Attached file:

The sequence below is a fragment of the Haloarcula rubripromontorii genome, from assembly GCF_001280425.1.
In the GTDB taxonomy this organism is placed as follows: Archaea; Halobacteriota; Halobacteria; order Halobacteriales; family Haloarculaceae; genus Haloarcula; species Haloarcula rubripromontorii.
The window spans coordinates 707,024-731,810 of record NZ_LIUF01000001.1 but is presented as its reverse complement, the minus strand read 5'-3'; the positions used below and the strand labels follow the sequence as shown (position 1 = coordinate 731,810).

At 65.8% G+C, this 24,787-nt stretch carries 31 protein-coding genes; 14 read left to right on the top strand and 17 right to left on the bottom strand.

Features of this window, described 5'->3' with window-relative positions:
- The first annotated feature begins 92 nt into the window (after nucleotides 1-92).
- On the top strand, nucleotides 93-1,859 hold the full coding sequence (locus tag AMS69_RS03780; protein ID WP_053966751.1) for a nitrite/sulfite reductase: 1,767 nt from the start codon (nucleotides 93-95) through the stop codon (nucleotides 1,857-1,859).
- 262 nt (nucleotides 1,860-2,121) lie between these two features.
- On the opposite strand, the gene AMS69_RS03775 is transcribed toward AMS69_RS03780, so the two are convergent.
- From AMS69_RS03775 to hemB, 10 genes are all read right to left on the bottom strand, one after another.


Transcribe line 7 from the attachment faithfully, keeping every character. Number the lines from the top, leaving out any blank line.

- On the top strand, nucleotides 93-1,859 hold the full coding sequence (locus tag AMS69_RS03780; protein ID WP_053966751.1) for a nitrite/sulfite reductase: 1,767 nt from the start codon (nucleotides 93-95) through the stop codon (nucleotides 1,857-1,859).